Later On

A blog written for those whose interests more or less match mine.

Loving SpamSieve

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I am totally in love with SpamSieve. An entire family of spam that completely escaped the OS X Mail spam filter, no matter how many times they came in and I clicked “Junk”, have been totally blocked by SpamSieve, some immediately, some after just a single “training” click to mark them as spam. It integrates extremely well with Mail, but it also works with other mail clients. It’s a one-time $30 purchase, and well worth it. A fantastic product.

I set my Mail announcement of new mail to be the sound of a faint whistle. SpamSieve also makes a “you have mail” sound, and that one I set to a low, brief foghorn. That one sounds only if the mail includes “good” mail. I notice I already don’t really hear the Mail sound: my ears are attuned to the foghorn.

A very few times SpamSieve has confessed that it’s unsure, but then I train it with a click (“good” or “spam”, depending on the message), and from then on it’s got it.

Here’s the site, in case you’re tired of spam to the tune of $30. Here’s info on the clients it serves:

SpamSieve is a universal binary that runs natively on both PowerPC- and Intel-based Macs using Mac OS X 10.4 through 10.8. It is designed to work with the following e-mail programs:

  • Apple Mail from Mac OS X 10.4 and later.
  • Emailer 2.0v3, previously available from Claris.
  • Entourage v.X (2001) and later (Entourage 2004 or 2008 recommended) from Microsoft.
  • Eudora 5.x or 6.x (in Sponsored or Paid mode) from Qualcomm. SpamSieve will also work with Eudora 8.0.0b1 (a.k.a. Penelope) if you follow the Thunderbird instructions. It does not work with Eudora 8.0.0b2 or later.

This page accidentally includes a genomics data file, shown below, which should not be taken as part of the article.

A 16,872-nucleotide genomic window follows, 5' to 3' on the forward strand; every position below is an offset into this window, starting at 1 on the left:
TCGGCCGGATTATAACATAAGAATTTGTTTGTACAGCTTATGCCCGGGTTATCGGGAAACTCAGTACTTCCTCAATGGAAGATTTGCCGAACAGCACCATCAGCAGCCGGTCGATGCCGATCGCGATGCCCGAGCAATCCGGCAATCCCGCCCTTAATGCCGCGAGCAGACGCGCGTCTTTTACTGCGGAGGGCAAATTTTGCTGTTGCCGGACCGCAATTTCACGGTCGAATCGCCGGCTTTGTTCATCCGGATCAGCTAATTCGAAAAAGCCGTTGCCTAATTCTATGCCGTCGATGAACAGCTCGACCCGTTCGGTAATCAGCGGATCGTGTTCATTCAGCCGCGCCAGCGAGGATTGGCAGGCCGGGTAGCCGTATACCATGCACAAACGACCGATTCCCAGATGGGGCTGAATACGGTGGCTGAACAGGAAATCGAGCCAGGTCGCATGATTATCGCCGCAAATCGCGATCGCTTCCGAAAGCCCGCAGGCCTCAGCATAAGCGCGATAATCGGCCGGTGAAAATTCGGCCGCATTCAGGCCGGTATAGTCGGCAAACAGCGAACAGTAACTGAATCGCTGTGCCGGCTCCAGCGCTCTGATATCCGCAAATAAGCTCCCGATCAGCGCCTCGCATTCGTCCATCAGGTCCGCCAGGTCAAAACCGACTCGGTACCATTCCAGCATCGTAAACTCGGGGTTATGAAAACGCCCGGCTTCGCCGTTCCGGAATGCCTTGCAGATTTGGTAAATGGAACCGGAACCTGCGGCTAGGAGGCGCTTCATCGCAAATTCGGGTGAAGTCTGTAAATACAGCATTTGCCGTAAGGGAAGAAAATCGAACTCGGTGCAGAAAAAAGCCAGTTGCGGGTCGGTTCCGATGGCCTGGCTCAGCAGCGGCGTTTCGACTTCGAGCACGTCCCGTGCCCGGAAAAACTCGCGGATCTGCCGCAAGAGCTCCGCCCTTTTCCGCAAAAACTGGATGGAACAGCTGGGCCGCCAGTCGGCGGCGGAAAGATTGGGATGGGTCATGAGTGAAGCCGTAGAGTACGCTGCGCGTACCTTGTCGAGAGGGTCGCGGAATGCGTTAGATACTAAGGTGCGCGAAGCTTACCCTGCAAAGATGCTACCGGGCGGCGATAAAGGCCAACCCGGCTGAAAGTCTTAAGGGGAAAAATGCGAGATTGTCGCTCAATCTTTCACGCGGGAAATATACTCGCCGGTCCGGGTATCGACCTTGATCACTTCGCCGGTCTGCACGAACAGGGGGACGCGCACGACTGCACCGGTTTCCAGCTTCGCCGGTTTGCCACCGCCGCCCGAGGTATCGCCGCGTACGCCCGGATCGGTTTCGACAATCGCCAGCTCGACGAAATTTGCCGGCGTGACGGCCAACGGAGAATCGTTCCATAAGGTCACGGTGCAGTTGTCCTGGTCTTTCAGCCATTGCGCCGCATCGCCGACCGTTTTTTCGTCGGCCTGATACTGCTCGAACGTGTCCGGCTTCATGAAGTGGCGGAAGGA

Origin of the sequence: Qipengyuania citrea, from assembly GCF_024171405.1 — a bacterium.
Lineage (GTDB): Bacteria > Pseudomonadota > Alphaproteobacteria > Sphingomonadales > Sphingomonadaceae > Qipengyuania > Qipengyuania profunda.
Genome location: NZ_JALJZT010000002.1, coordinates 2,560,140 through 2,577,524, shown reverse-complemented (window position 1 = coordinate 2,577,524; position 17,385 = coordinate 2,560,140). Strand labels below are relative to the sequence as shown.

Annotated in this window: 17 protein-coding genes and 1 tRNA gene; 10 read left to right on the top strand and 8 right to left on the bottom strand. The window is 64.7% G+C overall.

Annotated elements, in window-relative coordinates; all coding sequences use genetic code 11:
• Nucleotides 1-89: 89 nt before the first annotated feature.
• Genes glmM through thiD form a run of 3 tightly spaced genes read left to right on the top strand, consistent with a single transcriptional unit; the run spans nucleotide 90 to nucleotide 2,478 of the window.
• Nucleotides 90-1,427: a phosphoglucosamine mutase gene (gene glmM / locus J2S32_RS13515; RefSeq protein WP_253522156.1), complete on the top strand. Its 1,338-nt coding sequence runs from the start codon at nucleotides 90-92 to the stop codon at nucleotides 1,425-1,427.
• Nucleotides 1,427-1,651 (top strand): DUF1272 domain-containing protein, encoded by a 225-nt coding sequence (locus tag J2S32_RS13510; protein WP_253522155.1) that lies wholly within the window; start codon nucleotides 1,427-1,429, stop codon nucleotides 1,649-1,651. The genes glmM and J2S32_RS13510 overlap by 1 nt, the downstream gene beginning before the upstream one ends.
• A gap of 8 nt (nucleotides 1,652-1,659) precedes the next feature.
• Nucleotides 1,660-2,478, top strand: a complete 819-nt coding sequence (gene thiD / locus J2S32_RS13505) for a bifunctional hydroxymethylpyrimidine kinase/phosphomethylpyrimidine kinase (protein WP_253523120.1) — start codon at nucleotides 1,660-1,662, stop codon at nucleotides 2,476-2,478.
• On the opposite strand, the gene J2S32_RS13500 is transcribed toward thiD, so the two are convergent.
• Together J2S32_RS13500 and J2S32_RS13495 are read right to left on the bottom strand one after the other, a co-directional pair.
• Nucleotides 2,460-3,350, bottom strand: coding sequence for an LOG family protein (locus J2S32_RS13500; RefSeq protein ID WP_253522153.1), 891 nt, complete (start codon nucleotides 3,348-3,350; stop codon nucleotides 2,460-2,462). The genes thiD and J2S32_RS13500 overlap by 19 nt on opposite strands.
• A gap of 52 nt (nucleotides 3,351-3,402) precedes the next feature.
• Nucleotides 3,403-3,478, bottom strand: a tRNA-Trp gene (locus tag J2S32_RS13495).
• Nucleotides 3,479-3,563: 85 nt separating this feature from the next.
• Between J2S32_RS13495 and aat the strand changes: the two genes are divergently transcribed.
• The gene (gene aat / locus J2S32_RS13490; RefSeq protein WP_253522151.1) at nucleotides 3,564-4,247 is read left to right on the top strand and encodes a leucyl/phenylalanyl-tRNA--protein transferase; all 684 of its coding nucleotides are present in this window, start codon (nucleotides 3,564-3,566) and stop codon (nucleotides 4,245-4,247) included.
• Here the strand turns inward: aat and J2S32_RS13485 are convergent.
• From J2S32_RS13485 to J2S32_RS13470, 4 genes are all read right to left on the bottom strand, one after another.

• GyazMail 1.2.0 (1.5.8 or later recommended).
  • MailForge 2.0.4 and later from Infinity Data Systems.
  • MailMate 1.1.2 and later from Freron Software.
  • Mailsmith 2.3.1 and later from Stickshift Software. (By applying this workaround you can use SpamSieve with Mailsmith 2.1.5.)
  • Outlook from Microsoft Office 2011 and later.
  • Outlook Express 5.0 and later from Microsoft.
  • Postbox 2.0 and later (not Postbox Express) from Postbox, Inc (non–Mac App Store version).
  • PowerMail 4.0 and later (6.x recommended) from CTM Development.
  • Thunderbird or 2.x from Mozilla. Thunderbird 3 and later are not compatible with plug-ins for Thunderbird 2.x, and due to changes in Thunderbird it does not look like it will be possible to create a SpamSieve plug-in for newer versions of Thunderbird. However, SpamSieve does work with Postbox, which is an enhanced version of Thunderbird.

SpamSieve works roughly the same way with each mail program. If you use multiple mail programs at once, SpamSieve will share its training data and statistics among them. Emailer, Eudora, Postbox, and Thunderbird provide SpamSieve with access only to parts of each e-mail message, so SpamSieve’s accuracy will be slightly reduced when using these mail programs, although it should still be much better than their built-in spam filters.

SpamSieve does not run on iOS, but you can use it together with your Mac to filter mail on your iPhone, iPad, or iPod touch. This is described in the iPhone Spam Filtering section.

If you use AOL, turn off AOL’s spam filter, follow these instructions to setup Apple Mail for use with AOL and then follow the normal SpamSieve setup instructions in the Setting Up Apple Mail section.

If you use Gmail, follow these instructions to setup Apple Mail for use with Gmail and then follow the normal SpamSieve setup instructions in the Setting Up Apple Mail section. In order to avoid false positives, you may wish to disable Gmail’s spam filter. (Google’s page about that is here.) You may also wish to go to the Labels settings and set All Mail not to Show in IMAP.

If you use Yahoo Mail, you need to upgrade to Yahoo Mail Plus in order to access your account outside of a Web browser. Then set up Apple Mail to access your Yahoo account and follow the normal SpamSieve setup instructions in the Setting up Apple Mail section.

Written by Leisureguy

5 July 2012 at 7:12 pm

Posted in Daily life, Software

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